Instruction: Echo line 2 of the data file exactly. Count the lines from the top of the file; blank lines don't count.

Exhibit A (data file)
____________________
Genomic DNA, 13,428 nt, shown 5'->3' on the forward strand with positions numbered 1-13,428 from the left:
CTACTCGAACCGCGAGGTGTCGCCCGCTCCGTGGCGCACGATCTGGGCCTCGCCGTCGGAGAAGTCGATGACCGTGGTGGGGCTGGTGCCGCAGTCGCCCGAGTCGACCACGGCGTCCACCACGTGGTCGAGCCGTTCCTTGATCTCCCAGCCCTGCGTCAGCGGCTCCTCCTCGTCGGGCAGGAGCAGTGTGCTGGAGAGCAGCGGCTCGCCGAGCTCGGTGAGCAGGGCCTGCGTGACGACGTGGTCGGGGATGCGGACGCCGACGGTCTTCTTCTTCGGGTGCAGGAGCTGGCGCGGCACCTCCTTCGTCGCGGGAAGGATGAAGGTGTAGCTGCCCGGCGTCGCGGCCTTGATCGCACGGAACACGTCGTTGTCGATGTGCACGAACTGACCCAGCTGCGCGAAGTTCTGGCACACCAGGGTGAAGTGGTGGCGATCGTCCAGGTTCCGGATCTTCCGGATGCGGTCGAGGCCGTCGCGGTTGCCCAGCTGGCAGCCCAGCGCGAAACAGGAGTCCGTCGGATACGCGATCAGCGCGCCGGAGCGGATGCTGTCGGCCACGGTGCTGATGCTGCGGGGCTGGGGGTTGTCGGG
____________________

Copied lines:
CTACTCGAACCGCGAGGTGTCGCCCGCTCCGTGGCGCACGATCTGGGCCTCGCCGTCGGAGAAGTCGATGACCGTGGTGGGGCTGGTGCCGCAGTCGCCCGAGTCGACCACGGCGTCCACCACGTGGTCGAGCCGTTCCTTGATCTCCCAGCCCTGCGTCAGCGGCTCCTCCTCGTCGGGCAGGAGCAGTGTGCTGGAGAGCAGCGGCTCGCCGAGCTCGGTGAGCAGGGCCTGCGTGACGACGTGGTCGGGGATGCGGACGCCGACGGTCTTCTTCTTCGGGTGCAGGAGCTGGCGCGGCACCTCCTTCGTCGCGGGAAGGATGAAGGTGTAGCTGCCCGGCGTCGCGGCCTTGATCGCACGGAACACGTCGTTGTCGATGTGCACGAACTGACCCAGCTGCGCGAAGTTCTGGCACACCAGGGTGAAGTGGTGGCGATCGTCCAGGTTCCGGATCTTCCGGATGCGGTCGAGGCCGTCGCGGTTGCCCAGCTGGCAGCCCAGCGCGAAACAGGAGTCCGTCGGATACGCGATCAGCGCGCCGGAGCGGATGCTGTCGGCCACGGTGCTGATGCTGCGGGGCTGGGGGTTGTCGGG